Earlier this year, Indian Prime Minister Narendra Modi unveiled an ambitious plan to give 100 million families free access to healthcare. With some commentators comparing the new public health insurance scheme to the NHS in the UK, the question of the central position of healthcare in the bilateral relationship between the two countries is as pertinent as ever.
After 70 years of a national health service, what lessons can the UK healthcare service give India? Can resourceful and low-cost innovations developed in India be adapted to the British system and, if so, how? And with India’s healthcare market estimated to grow to $280 billion by 2020, what will be the role of the private sector as India attempts to build a ‘safety-net’ for its poorest citizens?
Panelists at the Indian Professionals Forum event on 27 November 2018 at Chatham House examined how India and the UK can collaborate on health care policy and provision:
The discussion focused on a number of areas that the NHS in the UK and Indian healthcare institutions can collaborate on for mutual benefit, and in particular on the IUIH Programme, set up following the Health Collaboration Agreement signed in 2015 by then British Prime Minister David Cameron and Prime Minister of India Narendra Modi, to provide affordable, available and accountable healthcare to a billion people in India. Over the next 10 years alone, this Programme aims to develop 11,000 NHS quality beds across India to provide world class healthcare to 400 million Indians.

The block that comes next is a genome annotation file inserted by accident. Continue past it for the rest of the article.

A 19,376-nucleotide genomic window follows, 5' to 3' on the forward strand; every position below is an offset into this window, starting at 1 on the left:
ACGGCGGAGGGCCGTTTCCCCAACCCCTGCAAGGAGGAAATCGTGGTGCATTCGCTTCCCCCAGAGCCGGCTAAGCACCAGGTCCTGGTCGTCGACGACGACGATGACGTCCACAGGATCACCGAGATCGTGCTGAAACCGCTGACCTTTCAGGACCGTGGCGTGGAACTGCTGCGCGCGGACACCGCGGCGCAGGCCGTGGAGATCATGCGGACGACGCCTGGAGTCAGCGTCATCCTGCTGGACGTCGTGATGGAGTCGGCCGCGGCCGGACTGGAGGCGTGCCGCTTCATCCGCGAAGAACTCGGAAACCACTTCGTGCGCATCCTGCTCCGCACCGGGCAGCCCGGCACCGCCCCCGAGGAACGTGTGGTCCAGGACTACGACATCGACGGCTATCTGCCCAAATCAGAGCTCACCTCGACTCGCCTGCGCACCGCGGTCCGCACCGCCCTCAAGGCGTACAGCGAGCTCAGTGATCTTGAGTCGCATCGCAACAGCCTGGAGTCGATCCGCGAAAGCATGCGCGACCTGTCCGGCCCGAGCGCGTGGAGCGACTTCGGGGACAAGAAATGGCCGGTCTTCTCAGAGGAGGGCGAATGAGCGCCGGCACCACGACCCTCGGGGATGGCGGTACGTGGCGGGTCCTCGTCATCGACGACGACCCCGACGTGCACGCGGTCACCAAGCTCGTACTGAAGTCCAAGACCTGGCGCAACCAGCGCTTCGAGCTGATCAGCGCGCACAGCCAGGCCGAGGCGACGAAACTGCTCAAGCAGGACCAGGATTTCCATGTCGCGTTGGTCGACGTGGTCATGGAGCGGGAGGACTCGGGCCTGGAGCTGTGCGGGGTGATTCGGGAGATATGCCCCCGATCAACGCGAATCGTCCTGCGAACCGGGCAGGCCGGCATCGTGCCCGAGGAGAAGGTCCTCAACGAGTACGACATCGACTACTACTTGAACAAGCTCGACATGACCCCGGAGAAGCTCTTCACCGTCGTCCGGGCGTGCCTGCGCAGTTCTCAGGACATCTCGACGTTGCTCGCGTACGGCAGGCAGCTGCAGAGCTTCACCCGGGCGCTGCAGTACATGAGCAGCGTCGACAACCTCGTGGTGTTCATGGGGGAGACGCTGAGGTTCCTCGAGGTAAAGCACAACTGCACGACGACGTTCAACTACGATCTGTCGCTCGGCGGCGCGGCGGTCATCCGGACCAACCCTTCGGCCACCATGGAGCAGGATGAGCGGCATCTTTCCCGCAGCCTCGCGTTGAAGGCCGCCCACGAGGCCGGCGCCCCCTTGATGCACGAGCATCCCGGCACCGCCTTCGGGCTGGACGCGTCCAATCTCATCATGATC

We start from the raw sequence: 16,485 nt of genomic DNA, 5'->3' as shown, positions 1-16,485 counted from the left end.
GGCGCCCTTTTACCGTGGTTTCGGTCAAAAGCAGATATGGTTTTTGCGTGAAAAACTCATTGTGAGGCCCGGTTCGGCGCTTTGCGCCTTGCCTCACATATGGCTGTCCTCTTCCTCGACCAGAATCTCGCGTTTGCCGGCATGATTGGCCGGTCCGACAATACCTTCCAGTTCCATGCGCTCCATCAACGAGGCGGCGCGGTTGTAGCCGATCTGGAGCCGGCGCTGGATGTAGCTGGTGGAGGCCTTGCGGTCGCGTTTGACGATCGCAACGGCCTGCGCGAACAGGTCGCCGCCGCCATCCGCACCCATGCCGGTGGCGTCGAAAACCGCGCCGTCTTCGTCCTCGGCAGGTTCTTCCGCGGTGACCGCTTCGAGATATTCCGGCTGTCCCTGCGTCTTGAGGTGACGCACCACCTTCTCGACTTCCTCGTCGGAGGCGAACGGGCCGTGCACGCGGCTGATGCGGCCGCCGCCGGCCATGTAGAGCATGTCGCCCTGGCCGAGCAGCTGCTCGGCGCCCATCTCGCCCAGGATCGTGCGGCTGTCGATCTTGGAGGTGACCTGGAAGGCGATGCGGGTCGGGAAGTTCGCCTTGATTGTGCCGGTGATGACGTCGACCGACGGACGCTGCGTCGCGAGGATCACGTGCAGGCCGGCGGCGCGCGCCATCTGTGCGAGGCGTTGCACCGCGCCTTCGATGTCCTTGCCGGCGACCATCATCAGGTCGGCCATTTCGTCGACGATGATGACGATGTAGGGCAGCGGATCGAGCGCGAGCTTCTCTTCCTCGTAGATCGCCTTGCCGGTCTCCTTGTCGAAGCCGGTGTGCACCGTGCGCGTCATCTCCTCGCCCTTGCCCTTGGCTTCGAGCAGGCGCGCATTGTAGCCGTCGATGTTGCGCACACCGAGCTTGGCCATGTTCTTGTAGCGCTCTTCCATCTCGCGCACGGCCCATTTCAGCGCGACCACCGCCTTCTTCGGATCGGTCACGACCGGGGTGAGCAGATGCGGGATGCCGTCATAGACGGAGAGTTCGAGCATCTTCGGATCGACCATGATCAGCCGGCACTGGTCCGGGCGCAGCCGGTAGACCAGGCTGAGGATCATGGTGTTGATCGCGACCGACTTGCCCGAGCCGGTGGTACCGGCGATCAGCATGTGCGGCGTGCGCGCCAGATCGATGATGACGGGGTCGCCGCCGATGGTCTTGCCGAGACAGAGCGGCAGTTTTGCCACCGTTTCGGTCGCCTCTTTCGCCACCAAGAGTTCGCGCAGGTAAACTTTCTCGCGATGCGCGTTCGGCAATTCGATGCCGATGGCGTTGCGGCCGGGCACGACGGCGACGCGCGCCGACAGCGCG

The panelists also discussed Healthcare UK a UK government initiative which is creating an export catalyst to help NHS organisations with capabilities and capacity issues to help target the Indian market. The challenges to establish universal health coverage in the context of the Indian political, financial and economic environment was the focus of the conclusion of discussions.
The expert panel discussion was followed by a networking opportunity for IPF members and healthcare professionals.